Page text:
The War of Texas Independence, also called the Texas Revolution, was an important and influential nineteenth-century conflict that ultimately shaped the future of Texas, the United States, and Mexico. While many other factors led to Texas eventually becoming the 28th U.S. state, none made more of a direct impact on the course of our history than the Texas Revolution.
This subject sampler will help students gain a better understanding of The War of Texas Independence by guiding them through: (1) a summary of the events leading up to war, (2) a few significant battles that took place during the conflict, (3) background information about several key figures from the era, (4) geographical features applicable to the struggle, and (5) some important outcomes of The Texas Revolution.
Click on the above link, which leads to an informative article from Austin Community College about some factors leading up to the Texas Revolution, and complete one of the two assignments outlined below:
1. With 2-3 of your fellow students, create a graphic organizer that links 3-4 major socioeconomic factors to the outbreak of rebellion in Mexican Texas.
2. As an individual assignment, create a Venn diagram that, on the one side, depicts some of the cultural factors contributing to the Texas Revolution. On the other side, write down some of the political issues that led to the fight for independence. Identify where some of these common factors overlap in the middle of the diagram and explain their similarities.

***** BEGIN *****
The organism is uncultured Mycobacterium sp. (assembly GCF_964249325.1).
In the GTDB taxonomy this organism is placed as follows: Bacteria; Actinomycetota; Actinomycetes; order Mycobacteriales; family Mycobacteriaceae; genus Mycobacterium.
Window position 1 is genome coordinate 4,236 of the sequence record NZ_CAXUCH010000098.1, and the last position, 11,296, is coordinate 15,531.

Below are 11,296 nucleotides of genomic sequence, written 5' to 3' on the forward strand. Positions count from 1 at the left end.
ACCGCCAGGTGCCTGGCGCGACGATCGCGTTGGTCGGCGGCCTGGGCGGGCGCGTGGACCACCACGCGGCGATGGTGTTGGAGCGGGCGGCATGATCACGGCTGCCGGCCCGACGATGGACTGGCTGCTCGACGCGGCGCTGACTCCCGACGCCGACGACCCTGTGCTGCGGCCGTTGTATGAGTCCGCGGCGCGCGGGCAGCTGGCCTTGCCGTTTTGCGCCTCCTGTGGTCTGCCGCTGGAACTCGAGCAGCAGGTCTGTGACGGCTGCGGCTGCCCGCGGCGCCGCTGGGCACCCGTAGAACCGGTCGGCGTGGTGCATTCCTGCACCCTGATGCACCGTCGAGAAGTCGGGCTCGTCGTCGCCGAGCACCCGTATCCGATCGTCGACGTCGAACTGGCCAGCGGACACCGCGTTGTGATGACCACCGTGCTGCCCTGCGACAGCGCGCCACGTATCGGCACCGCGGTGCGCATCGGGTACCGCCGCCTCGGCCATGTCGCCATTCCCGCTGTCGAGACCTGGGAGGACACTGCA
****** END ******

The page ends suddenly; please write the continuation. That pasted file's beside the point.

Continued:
Five types of graphic organizers by Douglas Haddad. VeryWellFamily.com.
Click on the above link that leads to a timeline of the Texas Revolution from SoftSchools.com. Use the provided information to complete one of the below assignments:
1. Imagine that you're a volunteer soldier in the Texian Army fighting in three of the battles detailed on the provided timeline. Next, write a few imaginary journal entries about each of these battles. Be sure to place the engagements in chronological order while using specific dates and locations.
2. Imagine that you and a fellow student are a pair of nineteenth-century newspaper reporters assigned to cover the brewing war in South Texas. Using the provided timeline, write two separate articles about the same conflict. One article must be written from the perspective of an American reporter. The other must be written from the perspective of a Mexican reporter. Be sure to mention specific events leading up to the battle you chose to write about and how they contributed to the eventual hostilities. Compare any similarities and differences once you both finish your respective articles.
Northampton Mercury | 21 May 1836. The British Newspaper Archive.
Many important figures, on both sides of the conflict, made decisions and took actions that influenced the ultimate outcome of The Texas Revolution. Click on the link above and utilize the Flashcard and Gravity game applications to complete either of the below assignments: